Flinders Street Station during White Night
Melbourne's Flinders Street Station lit up during White Night, 2018. (Image: Wikimedia Commons)

This week Crikey is taking a look at the Sydney/Melbourne rivalry. Is Sydney’s golden age as Australia’s premier city over? Read part one here.

The way you know Melbourne is cool these days? It’s not just the dozens of cranes on the horizon, urgently swivelling steel to house the relentlessly growing population. It’s not just the way major Australian TV series (Offspring, MasterChef) are set in the city. It’s the way that Melbourne souvenirs have evolved.

No longer just tacky fridge magnets to give to your grandma, Melbourne paraphernalia is pitched at hipsters. An Aqua Profonda print, a subtly Melbourne-themed tote bag or a hoddle-grid wall hanging are all as welcome in the life of a sophisticated urbanite as a souvenir from Berlin or Shanghai.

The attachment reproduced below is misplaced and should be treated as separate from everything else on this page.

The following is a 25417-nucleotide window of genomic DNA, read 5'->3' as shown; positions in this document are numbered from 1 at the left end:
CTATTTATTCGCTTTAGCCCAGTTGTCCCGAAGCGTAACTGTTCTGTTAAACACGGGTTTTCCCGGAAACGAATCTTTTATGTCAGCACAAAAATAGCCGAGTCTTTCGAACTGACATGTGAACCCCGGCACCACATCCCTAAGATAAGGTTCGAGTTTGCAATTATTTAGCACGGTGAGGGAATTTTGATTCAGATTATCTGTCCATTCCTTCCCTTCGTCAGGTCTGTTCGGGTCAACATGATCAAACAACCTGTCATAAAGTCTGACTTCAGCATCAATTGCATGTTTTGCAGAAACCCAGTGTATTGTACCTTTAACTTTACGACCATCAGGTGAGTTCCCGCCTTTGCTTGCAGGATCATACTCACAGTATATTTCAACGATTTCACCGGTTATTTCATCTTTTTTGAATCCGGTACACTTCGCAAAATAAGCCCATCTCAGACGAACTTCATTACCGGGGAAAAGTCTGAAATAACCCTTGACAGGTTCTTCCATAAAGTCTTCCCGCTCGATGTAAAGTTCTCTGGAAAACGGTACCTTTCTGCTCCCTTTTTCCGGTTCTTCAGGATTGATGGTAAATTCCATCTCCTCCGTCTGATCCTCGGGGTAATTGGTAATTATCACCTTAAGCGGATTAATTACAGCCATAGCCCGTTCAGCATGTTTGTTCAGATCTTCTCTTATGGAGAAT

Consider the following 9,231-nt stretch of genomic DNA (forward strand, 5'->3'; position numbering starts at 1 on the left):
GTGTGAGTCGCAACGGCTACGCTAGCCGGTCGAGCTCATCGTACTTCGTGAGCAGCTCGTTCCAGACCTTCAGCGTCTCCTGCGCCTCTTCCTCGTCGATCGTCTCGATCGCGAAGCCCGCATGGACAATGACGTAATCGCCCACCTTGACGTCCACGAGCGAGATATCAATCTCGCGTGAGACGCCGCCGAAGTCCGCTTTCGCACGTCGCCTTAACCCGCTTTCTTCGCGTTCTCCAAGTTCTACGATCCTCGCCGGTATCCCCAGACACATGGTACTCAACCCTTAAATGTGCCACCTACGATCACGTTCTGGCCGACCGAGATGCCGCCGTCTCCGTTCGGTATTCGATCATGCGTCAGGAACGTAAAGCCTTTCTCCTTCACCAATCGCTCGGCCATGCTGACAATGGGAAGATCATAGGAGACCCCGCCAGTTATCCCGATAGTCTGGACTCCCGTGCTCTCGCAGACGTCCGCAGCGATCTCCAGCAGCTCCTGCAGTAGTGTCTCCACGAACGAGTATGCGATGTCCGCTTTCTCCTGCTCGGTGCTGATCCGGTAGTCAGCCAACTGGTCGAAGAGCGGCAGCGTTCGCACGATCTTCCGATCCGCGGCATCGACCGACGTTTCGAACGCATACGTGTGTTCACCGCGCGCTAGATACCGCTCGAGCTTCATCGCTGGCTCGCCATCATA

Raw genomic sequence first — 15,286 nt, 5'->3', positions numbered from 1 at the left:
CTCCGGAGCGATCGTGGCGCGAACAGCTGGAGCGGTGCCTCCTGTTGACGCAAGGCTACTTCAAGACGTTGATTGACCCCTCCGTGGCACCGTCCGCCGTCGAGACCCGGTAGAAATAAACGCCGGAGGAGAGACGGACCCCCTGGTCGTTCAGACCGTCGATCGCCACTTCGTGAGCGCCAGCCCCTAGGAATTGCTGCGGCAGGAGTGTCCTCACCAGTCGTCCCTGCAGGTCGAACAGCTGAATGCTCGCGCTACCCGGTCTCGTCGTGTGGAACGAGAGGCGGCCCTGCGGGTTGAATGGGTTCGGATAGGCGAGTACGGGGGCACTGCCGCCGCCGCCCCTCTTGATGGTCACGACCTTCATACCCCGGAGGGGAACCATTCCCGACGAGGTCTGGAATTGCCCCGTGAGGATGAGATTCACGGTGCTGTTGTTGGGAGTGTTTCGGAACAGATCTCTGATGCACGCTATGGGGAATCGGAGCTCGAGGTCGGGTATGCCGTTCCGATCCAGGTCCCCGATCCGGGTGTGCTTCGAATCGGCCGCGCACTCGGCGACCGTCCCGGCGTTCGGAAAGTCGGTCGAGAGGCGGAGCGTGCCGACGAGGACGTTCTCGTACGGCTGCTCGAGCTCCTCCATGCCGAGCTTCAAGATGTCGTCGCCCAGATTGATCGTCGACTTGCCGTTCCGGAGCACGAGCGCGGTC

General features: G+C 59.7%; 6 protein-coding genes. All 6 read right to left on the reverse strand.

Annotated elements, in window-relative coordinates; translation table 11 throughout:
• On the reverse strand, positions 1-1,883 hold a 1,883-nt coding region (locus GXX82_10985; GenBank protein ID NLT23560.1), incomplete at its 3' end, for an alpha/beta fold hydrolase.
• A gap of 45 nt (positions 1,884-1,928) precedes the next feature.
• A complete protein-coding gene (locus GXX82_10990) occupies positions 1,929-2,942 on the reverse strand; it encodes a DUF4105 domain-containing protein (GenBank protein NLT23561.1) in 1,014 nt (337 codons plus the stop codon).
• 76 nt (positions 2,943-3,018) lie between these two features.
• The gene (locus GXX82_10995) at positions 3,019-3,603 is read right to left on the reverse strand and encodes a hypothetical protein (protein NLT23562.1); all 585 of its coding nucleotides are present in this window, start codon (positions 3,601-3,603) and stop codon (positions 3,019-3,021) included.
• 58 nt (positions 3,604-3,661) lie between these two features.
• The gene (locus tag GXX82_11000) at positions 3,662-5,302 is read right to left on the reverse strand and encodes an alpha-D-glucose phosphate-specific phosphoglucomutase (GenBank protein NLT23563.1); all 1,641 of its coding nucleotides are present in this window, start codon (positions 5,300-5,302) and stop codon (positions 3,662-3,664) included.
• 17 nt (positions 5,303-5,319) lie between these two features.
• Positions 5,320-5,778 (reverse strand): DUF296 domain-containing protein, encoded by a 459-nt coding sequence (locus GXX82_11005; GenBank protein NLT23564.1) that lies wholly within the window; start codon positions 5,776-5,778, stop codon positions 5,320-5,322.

While Sydney retains its lead in the high institutional culture of opera, Melbourne leads the nation in the domains of food and street art and live music. How did the dowdy, drear, suburban Melbourne of the 1990s turn itself around, leaving Adelaide, Perth and Brisbane in its dust, and challenging Sydney for the title of Australia’s boldest city?

Part of the answer is that it simply decided to. In the early 2000s, the state government of Victoria embraced the idea of Melbourne as a creative city. The academic influence of urbanist Professor Richard Florida was in ascendance, and his ideas about the economic power of the “creative class” were heard in the offices of premier Steve Bracks.

Florida in Melbourne

In 2005, Florida came to Melbourne, and spoke about how economic growth was being driven by a congregation of a certain kind of professional — not just artists and bohemians, but a class of knowledge workers who could work anywhere.